Kiefer’s powerfully charged art confronts the viewer on many levels. In his depiction of loaded sites and spaces, whether buildings associated with Nazi Germany or ephemeral landscapes connected to Nordic mythology, what impresses the viewer at once is the materiality of both object and gesture made by the artist. Kiefer’s work is firmly rooted to a German tradition of art making: he has, like his German predecessors Dürer and Kirchner (for example) made a number of woodcuts as well as books. Kiefer’s art is, however, one that tackles not only the Teutonic form of expression, here amplified on a grand scale, but also engages with, and fuses together, various strands of memory and meaning that create the tapestry of German heritage. This heritage is seen through Kiefer’s bold and honest glass, and thus he openly makes commentary about Germany in the 1930s, and the sociopolitical climate of that time. At the same time, he weaves together these political issues with myths and stories from wider cultural traditions, in Die Argonauten the writing of Velimir Chlebnikov, finding parallels and mutual metaphors in terms of battles, wars, struggle and freedom.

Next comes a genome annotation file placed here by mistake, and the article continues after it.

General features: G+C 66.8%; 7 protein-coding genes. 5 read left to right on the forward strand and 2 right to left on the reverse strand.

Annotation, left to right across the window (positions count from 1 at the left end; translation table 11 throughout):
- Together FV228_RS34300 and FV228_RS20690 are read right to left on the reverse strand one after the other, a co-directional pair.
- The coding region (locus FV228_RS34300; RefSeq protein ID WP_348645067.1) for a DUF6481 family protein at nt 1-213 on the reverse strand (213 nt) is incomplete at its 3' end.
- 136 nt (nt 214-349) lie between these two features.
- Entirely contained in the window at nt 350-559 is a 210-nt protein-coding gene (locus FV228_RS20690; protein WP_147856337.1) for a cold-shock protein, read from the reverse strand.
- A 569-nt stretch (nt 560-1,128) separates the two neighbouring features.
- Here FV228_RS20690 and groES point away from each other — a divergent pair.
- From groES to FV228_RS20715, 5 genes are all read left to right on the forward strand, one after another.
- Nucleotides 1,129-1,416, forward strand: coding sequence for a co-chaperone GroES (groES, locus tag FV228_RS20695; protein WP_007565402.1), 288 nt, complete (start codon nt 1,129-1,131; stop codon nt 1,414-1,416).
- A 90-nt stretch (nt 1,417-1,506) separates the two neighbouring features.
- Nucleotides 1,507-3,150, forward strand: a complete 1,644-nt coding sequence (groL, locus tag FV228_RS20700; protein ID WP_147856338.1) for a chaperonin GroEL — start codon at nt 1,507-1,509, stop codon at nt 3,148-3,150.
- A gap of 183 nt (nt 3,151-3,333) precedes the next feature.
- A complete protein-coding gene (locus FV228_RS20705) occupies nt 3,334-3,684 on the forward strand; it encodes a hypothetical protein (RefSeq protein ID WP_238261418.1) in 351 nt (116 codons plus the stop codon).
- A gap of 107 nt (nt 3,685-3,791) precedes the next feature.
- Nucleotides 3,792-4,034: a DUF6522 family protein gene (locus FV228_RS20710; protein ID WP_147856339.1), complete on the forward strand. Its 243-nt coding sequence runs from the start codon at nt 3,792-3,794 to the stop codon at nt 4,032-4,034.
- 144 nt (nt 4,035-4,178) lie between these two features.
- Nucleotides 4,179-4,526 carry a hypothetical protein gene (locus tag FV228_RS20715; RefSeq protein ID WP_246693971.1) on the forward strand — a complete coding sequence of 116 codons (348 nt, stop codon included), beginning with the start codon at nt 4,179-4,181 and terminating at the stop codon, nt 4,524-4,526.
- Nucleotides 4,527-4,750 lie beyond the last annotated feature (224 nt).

Die Argonauten presents an intellectually complex composition in which Kiefer’s unusual working materials coalesce to produce a visual and symbolic blend of mythology, history, and language. In the conflation of temporal specificity and the spatial perspectives of sea and sky, Kiefer delves into mystical narratives as principally emphasised by the submarine-like vessel floating at the centre of the composition. Kiefer’s submarine appears to ride swells and navigate waves reminiscent of the endless breaks in Gustave Courbet’s seascapes, while the artist’s archetypal use of lead acts as an homage to his teacher, the iconic German conceptualist Joseph Beuys, who created revolutionary sculpture using similarly symbolically charged materials. That the iconic submarine, which is a reoccurring symbol throughout Kiefer’s oeuvre, is made of lead in this work is of great significance: Kiefer frequently commented that this soft metal has a much stronger effect on him than any other material and has become itself a source of ideas. The unique metal also possesses certain qualities that make it a subject unto itself, as Danilo Eccher has commented: "Lead is for Kiefer, in keeping with alchemical tradition, the magic metal which preserves memory; which, with its own soft weight, creates a reduced, weary representation of the world in order to absorb the wounds in its wrinkled skin" (Danilo Eccher, ‘Anselm Kiefer: A Dark Soul’, in: Exh. Cat., Bologna, Galleria d'Arte Moderna di Bologna, Anselm Kiefer: Stelle Cadenti, 1999, p. 87). Heaving with matter and suffused with a multiplicity of artistic, historic, and mythical associations Die Argonauten delivers a complex display of Kiefer's aesthetic, forged from the evisceration of the past and symptomatic of the psychic affliction of warfare.
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